Kenon, who talks a lot: What Isaac Paredes did as a teenager in the Florida State League is once-per-decade type stuff. Twelve homers in 84 games down there, where fly balls go to die on the warning track, is pretty remarkable. Furthermore, he’s carrying an .886 OPS in 35 games at the AA level. He doesn’t strike out much, walks plenty, barrels baseballs, and has translated raw power into game power faster than expected. His bat should play as a Major Leaguer starting with his age 21 season, and that’s pretty incredible. As for pitchers, I would have never guessed this back in April or early May, but it has to go to Matt Manning. He looks like a pitcher now, and I couldn’t say that early in the season. He was just a guy throwing really hard then. His strike-throwing has improved tremendously, to the point where now he can start thinking about sequencing and setting hitters up, as opposed to just trying to get the ball over the plate. The curve has gone from an inconsistent pitch that flashes plus to a devastating out-pitch that is almost always plus and sometimes double-plus. Even the change-up has gotten rave reviews on its recent usage and effectiveness. If Casey Mize is our #1 pitching prospect, and he is, Matt Manning has to be 1A at this point.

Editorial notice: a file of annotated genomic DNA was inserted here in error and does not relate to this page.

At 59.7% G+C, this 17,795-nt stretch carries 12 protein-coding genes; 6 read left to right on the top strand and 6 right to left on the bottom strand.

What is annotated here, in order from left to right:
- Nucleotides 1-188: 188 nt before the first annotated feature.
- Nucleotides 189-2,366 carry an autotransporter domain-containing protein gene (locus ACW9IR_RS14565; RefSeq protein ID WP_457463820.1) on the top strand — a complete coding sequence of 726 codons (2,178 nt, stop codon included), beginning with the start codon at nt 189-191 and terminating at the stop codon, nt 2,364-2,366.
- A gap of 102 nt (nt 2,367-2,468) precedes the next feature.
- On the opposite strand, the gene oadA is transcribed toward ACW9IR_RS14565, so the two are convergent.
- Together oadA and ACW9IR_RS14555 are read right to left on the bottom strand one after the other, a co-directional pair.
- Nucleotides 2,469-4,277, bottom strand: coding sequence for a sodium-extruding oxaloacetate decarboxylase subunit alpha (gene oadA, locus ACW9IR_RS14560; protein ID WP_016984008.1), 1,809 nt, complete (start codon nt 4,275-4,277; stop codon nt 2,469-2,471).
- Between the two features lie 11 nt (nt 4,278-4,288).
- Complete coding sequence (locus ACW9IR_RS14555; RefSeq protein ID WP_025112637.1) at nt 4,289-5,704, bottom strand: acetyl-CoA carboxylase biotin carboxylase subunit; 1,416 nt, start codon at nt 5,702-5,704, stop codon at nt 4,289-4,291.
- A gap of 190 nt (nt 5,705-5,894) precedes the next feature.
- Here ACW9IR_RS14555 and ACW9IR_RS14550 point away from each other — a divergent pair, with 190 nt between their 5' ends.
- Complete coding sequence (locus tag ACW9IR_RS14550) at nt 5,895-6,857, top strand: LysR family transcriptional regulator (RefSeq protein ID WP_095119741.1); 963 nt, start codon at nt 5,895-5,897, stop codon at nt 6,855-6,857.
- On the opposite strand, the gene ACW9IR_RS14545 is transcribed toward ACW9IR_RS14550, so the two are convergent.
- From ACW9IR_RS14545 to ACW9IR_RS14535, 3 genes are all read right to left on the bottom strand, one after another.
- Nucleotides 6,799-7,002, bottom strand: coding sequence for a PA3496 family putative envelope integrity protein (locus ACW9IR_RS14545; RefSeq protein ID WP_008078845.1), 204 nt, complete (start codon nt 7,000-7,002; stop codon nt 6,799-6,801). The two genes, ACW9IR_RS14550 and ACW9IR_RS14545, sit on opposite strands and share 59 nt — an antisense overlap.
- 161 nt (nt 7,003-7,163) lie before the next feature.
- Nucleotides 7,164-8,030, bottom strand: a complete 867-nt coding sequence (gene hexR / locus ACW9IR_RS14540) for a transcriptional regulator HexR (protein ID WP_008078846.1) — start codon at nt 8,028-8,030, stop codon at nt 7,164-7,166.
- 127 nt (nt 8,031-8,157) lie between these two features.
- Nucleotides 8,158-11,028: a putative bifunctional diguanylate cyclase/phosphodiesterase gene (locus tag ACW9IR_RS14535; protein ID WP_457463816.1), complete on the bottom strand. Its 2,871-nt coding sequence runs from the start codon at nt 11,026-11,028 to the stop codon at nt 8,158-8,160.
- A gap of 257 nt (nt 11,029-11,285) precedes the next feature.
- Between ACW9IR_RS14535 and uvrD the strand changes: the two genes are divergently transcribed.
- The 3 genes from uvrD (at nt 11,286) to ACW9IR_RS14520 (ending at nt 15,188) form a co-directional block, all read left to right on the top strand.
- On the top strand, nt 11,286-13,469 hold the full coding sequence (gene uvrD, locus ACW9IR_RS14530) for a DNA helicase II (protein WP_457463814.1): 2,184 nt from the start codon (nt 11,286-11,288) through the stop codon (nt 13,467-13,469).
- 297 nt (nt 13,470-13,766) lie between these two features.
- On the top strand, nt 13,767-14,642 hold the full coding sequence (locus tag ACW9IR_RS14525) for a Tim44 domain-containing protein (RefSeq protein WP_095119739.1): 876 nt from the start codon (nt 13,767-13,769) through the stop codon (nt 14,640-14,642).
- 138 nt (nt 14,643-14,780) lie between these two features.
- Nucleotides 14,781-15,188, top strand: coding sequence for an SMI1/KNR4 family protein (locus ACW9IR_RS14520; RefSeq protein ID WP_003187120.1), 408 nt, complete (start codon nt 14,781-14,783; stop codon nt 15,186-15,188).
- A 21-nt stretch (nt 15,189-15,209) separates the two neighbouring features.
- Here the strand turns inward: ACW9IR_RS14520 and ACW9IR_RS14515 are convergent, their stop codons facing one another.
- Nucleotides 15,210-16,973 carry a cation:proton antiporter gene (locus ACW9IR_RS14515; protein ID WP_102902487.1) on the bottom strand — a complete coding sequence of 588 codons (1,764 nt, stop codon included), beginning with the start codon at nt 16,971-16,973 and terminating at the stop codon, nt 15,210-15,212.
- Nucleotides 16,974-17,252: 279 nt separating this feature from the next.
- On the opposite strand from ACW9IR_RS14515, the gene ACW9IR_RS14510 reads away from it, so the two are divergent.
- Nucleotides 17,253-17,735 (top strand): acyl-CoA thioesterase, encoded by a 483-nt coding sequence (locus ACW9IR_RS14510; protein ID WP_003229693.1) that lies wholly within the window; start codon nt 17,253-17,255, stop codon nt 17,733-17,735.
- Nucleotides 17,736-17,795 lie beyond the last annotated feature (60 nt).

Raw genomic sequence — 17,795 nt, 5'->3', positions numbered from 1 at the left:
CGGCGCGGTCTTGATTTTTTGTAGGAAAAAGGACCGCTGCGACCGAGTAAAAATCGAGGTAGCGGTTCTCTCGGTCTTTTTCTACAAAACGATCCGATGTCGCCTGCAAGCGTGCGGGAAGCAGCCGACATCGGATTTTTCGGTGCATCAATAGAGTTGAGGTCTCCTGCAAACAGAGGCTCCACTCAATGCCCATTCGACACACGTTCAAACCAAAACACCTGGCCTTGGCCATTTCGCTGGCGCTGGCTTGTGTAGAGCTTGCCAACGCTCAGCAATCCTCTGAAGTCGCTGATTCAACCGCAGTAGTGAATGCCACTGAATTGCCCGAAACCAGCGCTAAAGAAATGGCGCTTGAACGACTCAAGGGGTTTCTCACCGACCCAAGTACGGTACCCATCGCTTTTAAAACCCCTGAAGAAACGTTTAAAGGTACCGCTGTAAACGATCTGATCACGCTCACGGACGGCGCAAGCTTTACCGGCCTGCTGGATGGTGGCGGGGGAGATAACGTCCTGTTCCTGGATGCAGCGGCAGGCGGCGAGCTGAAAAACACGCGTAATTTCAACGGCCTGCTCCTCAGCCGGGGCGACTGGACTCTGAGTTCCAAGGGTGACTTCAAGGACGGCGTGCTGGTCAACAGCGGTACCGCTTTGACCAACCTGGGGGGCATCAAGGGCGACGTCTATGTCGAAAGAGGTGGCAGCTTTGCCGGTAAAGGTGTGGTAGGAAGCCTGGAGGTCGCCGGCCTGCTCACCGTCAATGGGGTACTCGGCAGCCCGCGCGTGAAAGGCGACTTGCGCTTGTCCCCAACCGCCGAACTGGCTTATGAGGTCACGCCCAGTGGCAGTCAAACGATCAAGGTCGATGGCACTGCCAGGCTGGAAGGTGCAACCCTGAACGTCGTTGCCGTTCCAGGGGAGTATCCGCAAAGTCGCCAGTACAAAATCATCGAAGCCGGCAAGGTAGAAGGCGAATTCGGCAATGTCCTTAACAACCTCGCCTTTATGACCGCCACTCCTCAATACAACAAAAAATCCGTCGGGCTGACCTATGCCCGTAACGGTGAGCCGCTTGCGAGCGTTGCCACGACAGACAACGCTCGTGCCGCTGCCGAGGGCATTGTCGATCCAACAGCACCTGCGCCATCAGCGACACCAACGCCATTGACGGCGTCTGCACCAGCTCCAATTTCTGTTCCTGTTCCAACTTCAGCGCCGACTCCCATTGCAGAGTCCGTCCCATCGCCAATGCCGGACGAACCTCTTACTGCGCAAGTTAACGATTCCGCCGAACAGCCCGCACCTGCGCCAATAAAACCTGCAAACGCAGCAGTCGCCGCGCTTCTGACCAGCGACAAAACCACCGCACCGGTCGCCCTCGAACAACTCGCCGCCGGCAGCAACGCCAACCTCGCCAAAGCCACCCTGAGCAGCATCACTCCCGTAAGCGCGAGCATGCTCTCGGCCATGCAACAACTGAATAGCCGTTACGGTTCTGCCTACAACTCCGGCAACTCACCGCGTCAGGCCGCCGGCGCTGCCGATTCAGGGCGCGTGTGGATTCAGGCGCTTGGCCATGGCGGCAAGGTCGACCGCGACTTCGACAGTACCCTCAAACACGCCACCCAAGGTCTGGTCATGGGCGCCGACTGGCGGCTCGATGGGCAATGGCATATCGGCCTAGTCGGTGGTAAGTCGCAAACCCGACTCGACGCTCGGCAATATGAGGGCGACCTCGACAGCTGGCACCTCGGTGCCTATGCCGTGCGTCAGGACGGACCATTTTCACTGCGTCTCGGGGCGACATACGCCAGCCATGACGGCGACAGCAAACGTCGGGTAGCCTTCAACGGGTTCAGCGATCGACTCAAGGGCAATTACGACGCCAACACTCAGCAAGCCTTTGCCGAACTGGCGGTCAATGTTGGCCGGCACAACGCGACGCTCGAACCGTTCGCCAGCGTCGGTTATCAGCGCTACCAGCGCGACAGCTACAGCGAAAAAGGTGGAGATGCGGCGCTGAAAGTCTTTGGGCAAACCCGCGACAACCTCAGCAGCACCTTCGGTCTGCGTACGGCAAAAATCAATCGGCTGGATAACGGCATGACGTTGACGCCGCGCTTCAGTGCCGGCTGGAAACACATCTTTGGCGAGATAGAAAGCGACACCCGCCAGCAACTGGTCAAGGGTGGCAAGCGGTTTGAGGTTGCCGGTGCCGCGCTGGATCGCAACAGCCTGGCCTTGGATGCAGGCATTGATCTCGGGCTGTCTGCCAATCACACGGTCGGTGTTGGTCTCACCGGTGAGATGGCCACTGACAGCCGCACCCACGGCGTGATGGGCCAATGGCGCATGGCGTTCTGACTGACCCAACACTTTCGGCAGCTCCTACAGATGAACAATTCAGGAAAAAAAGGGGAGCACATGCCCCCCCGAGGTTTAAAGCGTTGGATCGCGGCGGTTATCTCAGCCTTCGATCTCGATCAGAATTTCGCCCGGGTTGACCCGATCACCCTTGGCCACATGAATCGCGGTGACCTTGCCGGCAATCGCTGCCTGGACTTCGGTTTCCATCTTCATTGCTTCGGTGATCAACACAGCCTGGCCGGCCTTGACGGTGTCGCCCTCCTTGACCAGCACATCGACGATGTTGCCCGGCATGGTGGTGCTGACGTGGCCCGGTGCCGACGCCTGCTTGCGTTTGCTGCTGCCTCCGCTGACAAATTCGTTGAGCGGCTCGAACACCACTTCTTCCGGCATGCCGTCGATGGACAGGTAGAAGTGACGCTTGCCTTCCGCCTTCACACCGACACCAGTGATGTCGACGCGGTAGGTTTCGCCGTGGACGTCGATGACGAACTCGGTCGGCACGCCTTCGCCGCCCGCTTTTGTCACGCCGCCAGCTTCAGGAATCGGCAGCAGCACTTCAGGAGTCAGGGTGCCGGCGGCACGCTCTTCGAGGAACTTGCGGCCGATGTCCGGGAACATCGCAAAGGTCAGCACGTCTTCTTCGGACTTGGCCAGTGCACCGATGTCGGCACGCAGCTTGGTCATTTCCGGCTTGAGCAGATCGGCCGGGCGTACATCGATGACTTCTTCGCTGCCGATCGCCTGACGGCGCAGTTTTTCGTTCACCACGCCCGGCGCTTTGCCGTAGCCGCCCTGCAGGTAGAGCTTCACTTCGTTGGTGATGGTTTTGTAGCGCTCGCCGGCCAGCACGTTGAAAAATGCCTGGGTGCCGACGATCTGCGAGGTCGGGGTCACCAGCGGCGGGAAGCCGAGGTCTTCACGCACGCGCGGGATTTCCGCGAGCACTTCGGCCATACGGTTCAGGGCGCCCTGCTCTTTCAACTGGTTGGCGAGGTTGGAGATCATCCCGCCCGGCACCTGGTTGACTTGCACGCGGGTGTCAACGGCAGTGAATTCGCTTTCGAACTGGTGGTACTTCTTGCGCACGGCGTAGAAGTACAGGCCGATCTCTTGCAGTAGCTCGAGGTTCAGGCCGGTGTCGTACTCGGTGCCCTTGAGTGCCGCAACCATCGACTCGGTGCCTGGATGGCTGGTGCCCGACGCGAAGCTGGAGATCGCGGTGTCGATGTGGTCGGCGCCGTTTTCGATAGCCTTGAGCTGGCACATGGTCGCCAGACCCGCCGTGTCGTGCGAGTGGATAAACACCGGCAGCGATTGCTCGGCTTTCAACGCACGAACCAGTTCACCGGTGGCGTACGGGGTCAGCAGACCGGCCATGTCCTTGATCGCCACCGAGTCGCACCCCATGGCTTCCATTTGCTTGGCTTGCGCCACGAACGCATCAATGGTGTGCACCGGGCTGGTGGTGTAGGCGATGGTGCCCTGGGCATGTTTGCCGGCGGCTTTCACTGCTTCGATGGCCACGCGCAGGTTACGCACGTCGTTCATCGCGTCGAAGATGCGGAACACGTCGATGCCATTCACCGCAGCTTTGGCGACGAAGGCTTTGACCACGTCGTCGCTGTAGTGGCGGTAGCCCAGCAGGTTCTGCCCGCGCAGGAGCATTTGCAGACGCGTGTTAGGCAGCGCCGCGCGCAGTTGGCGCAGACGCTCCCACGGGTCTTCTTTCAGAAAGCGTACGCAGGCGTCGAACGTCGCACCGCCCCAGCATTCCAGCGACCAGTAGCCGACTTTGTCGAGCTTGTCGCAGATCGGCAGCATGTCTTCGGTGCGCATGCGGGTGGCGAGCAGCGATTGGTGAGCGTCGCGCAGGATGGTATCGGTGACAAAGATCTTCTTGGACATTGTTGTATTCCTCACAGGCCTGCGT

Zane: I will echo everybody saying Paredes and Manning, and for the same reasons. Paredes has me particularly excited, as him, Vlad Guerrero Jr, and Juan Soto were the only three teenagers to play in the Eastern League this year [Ed.: One more teen made the jump to Double-A late in the year]. Manning has been dominant these past couple of months and has moved above 11 strikeouts per nine innings. The chances of a stacked club control rotation are looking stronger than ever, and in a league that primarily builds around hitting prospects (even though pitchers often draw the bigger paychecks), I like Detroit’s approach. Kudos to Al Avila to building around the ballpark.

Peter: Paredes and Manning, for every reason said above. Seriously I can’t add anything new.